As Jones pulled women from the audience onstage to dance with her before the end of the show, it was not hard to see what must have made her the best wedding singer of all time—a level of showmanship and drive to entertain that could get even the most boring party started. “Meet me by the merch table,” Jones implored after an encore of her signature “100 Days, 100 Nights” and the sweet-Jesus gospel of “Answer Me.” Sure enough, after the show there was Jones, making her way through the lobby of the Egg to meet fans at the merch table.

The Albany audience was one of the first on this tour to see what Jones and the Dap-Kings are calling their “Soul Review,” featuring opener Charles Bradley, a fellow Daptone Records performer, members of his Menahan Street Band and backup singers, the Dapettes. Bradley, with a James Brown jones but shakier looking knees, belted out some impressive sounding soul on tracks from his recently released, No Time for Dreaming.

 

Neighborhood of Make-Believe

Esperanza Spalding

The Egg, Jan. 23

It’s tempting to write 400 words on Esperanza Spalding’s Afro alone—that incredible gravity-defying orb, which, like the one belonging to Erykah Badu, seems the indelible mark of superior soul—but that wouldn’t leave much for her voice, chops and ensemble. Not that presentation doesn’t have quite a lot to do with Spalding’s latest project. It’s just that the loft of her Afro is only one element in the whimsical stagecraft associated with her Chamber Music Society tour.

It’s been two years since Spalding’s performance at Schenectady’s Music Haven Stage, and in that short time the 26-year-old has gone from up-and-coming wunderkind to celebrated star of contemporary jazz. Chamber Music Society has her nominated for the Best New Artist Grammy, and she’s already performing with the confidence of a Grammy winner.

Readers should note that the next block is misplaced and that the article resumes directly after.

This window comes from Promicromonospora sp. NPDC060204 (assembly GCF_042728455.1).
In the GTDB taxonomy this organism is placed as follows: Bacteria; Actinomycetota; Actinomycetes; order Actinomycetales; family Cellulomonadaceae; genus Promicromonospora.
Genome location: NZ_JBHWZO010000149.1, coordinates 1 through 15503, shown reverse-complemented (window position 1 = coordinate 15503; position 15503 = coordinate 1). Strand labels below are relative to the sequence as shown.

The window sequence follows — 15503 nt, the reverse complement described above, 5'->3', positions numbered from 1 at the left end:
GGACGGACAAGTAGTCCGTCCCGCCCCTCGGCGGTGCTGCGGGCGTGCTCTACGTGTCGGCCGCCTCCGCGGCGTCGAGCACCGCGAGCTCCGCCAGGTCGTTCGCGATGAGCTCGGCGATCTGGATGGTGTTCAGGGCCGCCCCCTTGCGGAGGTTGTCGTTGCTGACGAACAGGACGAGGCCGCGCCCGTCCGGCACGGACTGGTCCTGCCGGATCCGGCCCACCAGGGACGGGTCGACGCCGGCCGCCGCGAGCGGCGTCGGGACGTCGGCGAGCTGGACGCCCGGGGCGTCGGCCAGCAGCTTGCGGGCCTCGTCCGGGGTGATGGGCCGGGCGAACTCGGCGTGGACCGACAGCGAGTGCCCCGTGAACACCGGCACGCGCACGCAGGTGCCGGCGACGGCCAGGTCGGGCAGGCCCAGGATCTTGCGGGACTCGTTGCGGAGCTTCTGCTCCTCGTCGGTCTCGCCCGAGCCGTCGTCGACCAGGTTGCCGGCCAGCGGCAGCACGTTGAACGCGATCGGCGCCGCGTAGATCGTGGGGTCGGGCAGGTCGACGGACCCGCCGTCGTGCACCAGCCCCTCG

The Afro first emerged before the curtain had been raised, Spalding sauntering to an armchair situated stage left. In a classier rendition of the Mr. Rogers routine, she shed her coat and heels, parked herself in the chair and poured herself a glass of red wine. As she raised her glass to the crowd, the curtain raised, revealing a string trio, which commenced the opening number. She wandered over barefoot, picked up her comparatively enormous upright bass and began to play. What followed was a sort of theatrical dream sequence, the glass of wine opening the realm of Dionysus, which only closed at the end of the second set, when Spalding returned to the chair, put on her coat and wandered off.

The material from Chamber Music Society draws on Spalding’s classical training but it unfolds rather as a saucy hybrid of her soul-laced jazz and chamber sensibilities. The ensemble is rounded out by piano and drums, with the cellist and another vocalist singing harmonies. By now, the fact that Spalding is an accomplished bassist seems almost incidental, as it’s her voice that steals most attention. I hesitate to use the word “scat”—what with its smarmy Radio Deluxe connotations—to describe her sound-based vocal work, but it was in this mode that she riffed her way through the album’s dense, elliptical compositions.

Certain tunes, like “Little Fly” and “Apple Blossom,” were self-contained lyrical gems, but Spalding’s most impressive pieces were the unruly, elemental instrumentals that blurred the lines between composition and improvisation and opened to solo sections in unorthodox places. Supported by a bed of strings and Leo Genovese’s fine piano playing, Spalding moved with joyful abandon around the stage, ad-libbing across her vocal range, unlocking graceful bass solos, and tapping polyrhythms against the body of her instrument.